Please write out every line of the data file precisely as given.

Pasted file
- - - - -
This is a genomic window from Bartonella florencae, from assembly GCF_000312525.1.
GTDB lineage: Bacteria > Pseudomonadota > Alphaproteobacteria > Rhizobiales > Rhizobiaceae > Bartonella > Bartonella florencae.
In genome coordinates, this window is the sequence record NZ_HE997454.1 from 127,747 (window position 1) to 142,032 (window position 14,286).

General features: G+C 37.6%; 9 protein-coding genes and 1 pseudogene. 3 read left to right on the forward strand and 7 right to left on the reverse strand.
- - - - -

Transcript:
This is a genomic window from Bartonella florencae, from assembly GCF_000312525.1.
GTDB lineage: Bacteria > Pseudomonadota > Alphaproteobacteria > Rhizobiales > Rhizobiaceae > Bartonella > Bartonella florencae.
In genome coordinates, this window is the sequence record NZ_HE997454.1 from 127,747 (window position 1) to 142,032 (window position 14,286).

General features: G+C 37.6%; 9 protein-coding genes and 1 pseudogene. 3 read left to right on the forward strand and 7 right to left on the reverse strand.